View Full Version : Schneider Super-Angulon 5.6/38XL

Dick Roadnight
24-Oct-2003, 11:55
I think he 47XL is superior in many respects... and I think it gives better coverage and/or angle (120 degrees)

Michael S. Briggs
24-Oct-2003, 12:17
At pdf datasheet is available for this lens from http://www.schneideroptics.com/photography/large_format_lenses/super-angulon/. The datasheet includes a graph of relative illumination. The graph is a bit confusing since it has two families of curves, while the legend indicates three families: f5.6, f16 and f22. I think the resolution of this confusion is that the curves for f16 and f22 are identical and fall on top of each other on the graph.

Guessing the diagonal of your 6x9 format as 100 mm, u/u_max on the Schneider graph is 50 / 68.3 mm = 0.73. For f16 or f22 we should read from the top curve, which gives a relative illumination, corner compared to center, of about 25%. Using theory (cosine to the third theta with theta of 51.8 degrees), I calculate 24% illumination, which is in near perfect agreement with the graph. This is a light falloff of 2.0 stops. Movements such as front rise will make the falloff worse.

With B+W negative material, some would find this falloff acceptable. If you tend to use substantial movements, you are more likely to find the center filter useful. Probably best is to try the lens and see whether you find the falloff objectionable or not.

Henning Wulff
24-Oct-2003, 16:26
I don't have this lens, but I have a few others that are similar. I have the 47, 58 and 72 SA-XL's, and the 35 Apo-Grandagon and older 65/4.5 Grandagon.

I would assume from what I have seen of the MTF data that the performance is just as good as that of the other SA-XL's.

I use the 35, 47 and 65 on Cambo Wides, and the 58 and 72 on 4x5 field and monorail cameras.

From the performance of the 47 and 58 lenses, I would suggest that you would most likely be quite unhappy without the centre filter, as the falloff is quite strong. I use the 35 mostly on 6x12, but also 6x7 and would not want to be without the filter. Occasionally I use the 35 on 4x5, and then I usually leave off the filter as the gradual fading into black of the corners is less objectionable than an abrupt descent into black. The 47 gets used on 4x5 mostly, but also 6x12 and 6x7, and it is just barely useable on 6x7 without the filter, and only when it is not shifted or only very slightly. I have centre filters for all these, as well as for my 90 and 120 lenses and would not be without them. They are just part of the cost of using these lenses to their potential.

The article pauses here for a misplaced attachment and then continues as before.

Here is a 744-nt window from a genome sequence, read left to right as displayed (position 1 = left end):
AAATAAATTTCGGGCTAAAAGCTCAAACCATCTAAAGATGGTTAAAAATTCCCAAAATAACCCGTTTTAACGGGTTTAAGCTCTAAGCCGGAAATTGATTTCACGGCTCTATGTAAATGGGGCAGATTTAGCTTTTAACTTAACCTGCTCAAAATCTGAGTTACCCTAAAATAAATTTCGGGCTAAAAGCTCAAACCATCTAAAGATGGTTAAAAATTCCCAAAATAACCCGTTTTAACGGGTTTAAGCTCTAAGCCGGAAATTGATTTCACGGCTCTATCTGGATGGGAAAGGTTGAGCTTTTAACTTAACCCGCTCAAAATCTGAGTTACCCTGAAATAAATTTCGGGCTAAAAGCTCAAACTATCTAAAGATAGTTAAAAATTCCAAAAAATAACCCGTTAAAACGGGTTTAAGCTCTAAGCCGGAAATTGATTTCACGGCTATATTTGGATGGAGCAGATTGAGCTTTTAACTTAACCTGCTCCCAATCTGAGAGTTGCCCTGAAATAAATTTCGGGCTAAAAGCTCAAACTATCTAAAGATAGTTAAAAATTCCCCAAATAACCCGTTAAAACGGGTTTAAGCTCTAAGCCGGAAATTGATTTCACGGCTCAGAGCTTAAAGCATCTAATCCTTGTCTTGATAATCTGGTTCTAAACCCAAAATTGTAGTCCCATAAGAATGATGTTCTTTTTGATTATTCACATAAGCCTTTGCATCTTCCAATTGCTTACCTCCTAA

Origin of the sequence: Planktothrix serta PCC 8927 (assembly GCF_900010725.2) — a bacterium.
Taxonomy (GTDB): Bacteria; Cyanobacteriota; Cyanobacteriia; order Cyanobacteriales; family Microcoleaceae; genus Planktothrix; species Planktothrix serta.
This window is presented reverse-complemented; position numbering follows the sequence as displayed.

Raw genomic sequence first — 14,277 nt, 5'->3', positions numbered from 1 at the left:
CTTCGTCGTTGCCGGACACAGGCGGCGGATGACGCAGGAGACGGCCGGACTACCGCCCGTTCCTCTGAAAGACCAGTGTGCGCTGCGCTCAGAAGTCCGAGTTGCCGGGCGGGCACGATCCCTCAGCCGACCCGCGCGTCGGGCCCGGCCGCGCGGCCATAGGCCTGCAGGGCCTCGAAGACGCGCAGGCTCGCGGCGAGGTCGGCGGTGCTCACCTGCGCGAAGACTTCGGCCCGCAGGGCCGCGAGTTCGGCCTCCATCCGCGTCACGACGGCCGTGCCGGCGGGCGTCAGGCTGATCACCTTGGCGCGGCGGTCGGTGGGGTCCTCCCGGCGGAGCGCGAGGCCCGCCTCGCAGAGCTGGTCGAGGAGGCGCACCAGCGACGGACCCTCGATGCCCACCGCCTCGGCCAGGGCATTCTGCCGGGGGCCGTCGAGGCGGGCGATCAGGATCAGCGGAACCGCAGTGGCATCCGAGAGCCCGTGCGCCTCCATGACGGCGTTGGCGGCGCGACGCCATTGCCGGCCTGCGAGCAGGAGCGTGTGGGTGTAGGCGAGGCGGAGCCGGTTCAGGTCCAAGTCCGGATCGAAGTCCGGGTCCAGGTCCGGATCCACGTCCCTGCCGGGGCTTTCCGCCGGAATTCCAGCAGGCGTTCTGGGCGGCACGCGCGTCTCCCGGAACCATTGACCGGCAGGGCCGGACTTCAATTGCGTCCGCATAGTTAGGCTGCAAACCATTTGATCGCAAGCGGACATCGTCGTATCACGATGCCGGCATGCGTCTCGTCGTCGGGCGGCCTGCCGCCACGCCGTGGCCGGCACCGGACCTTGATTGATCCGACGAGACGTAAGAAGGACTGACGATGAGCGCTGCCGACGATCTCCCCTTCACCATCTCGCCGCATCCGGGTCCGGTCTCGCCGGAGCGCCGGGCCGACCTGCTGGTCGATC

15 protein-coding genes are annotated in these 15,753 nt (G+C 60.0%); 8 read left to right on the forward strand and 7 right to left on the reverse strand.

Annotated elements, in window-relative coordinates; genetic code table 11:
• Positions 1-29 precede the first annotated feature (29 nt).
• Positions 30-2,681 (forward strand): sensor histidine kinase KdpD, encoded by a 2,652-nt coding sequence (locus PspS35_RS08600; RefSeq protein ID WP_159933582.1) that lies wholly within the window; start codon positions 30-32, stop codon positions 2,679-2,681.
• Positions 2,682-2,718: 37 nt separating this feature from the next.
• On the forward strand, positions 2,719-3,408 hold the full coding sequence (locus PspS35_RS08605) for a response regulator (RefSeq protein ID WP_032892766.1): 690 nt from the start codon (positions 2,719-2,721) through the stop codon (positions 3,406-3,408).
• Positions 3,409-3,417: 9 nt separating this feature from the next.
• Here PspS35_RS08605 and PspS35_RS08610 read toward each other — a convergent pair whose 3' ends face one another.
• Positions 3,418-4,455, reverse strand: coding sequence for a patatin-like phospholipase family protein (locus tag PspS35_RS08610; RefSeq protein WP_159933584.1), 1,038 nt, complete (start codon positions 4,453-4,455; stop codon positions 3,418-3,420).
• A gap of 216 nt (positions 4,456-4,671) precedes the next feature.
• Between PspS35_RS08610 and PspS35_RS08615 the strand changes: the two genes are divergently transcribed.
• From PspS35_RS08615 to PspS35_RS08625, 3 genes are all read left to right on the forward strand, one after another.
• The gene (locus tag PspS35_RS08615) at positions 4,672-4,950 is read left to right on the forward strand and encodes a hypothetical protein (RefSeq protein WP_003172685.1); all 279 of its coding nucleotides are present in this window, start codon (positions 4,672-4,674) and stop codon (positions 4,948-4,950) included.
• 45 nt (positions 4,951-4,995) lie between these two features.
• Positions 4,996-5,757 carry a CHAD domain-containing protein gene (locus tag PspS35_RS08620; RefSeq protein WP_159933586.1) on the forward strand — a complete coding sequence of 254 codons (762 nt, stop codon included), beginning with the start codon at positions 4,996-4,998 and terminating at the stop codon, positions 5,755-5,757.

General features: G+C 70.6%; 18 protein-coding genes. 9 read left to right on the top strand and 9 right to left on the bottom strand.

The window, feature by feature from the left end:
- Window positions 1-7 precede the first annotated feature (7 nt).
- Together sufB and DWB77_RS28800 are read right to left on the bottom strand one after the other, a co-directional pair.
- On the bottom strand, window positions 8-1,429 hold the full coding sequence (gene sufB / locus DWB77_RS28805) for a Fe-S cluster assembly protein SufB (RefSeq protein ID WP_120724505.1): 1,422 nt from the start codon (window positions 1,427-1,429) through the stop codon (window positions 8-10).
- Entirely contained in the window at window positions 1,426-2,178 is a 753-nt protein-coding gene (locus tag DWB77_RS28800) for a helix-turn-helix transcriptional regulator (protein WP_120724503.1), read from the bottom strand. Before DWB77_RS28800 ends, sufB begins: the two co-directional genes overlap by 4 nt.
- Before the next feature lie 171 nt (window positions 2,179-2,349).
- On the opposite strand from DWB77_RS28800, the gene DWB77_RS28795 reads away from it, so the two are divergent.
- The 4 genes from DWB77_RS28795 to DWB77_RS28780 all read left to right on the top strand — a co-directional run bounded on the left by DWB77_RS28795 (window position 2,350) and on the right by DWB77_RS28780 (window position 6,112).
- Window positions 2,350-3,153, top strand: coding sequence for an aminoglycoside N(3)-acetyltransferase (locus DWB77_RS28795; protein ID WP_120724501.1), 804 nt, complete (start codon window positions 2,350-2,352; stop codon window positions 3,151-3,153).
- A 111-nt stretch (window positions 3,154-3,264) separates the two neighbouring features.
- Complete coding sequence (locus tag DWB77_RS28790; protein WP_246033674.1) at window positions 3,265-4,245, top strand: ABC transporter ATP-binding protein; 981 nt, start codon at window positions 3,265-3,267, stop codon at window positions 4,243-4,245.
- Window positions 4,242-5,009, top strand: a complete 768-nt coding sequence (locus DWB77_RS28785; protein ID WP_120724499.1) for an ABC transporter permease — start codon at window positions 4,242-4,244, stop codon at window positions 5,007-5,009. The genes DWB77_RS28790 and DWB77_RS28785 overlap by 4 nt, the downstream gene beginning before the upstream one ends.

Extreme wide angles are best used on rigid cameras as fcussing in the corners and keeping things aligned is very difficult with extreme angles of view. With a 38 the DOF at useable apertures is in any case very large, so movements other than shifts are rarely of value, or at least a lot less important than with longer lenses.

Dick Roadnight
25-Oct-2003, 08:22

I have the 47XL, but have not used it much yet.

How do the SA XLs compare with Hasselblad/Zeiss lenses for res and contrast?

Michael J. Kravit
25-Oct-2003, 10:32

I have the Schneider Super Angulon 38 XL and use it with my Ebony 45SU. Not only will it produce excellent images with you 6x9 camera, but it will barely also cover 4x5 without movements. I know that Schneiders specs don'y indicate so, but my actual negs show that it does.

The lens is sharp, and has excellent and pleasing contrast. I have never compared it to any of my Hassy/Zeiss lenses or Rollei/Schneider lenses as I shoot only b/w and don't worry too much about such things.

I do not use a center filter and find the falloff pleasing especially for landscapes. Falloff means that I have less edge buring to do. ;-) For critical studio work or fashion you may certainly opt for a center filter.

I also own the SA58XL, SA72XL, SA90XL, SS110XL and Symar APO 210.

I have found the Schneider product to be excellent and second to none.


Michael J. Kravit
25-Oct-2003, 10:33
Oops, sorry Michael, I meant to address my response to you.

Henning Wulff
25-Oct-2003, 13:09

The only MF Zeiss lens I have right now is the 38 Biogon on a Hasselblad SWC, and in comparison to that lens the 47 SA-XL seems slightly contrastier with possibly slightly higher resolution. The Biogon has a 'smoother' image quality. This relationship is understandable, as the Biogon is a 50 year old design, and the SA-XL series is very recent, and seems more highly corrected. It is the undercorrected spherical aberration that gives the Biogon images the smoothness that it is noted for.

As Mike has written, the current Schneiders are second to none.

George Hart
27-Oct-2003, 00:50
Michael I hate to raise this issue, but from the Ebony specs it seems that the minimum bellows distance of the 23S is too long for it to be possible to focus this lens, even with a recessed lensboard. However, I would be most interested to learn of your experience if you do decide to go ahead and try it. I have a 45S which is a bit shorter at the closed end of the bellows spectrum, and if this lens would fit on your camera, I would be reassurred that I could give it a go! All the best.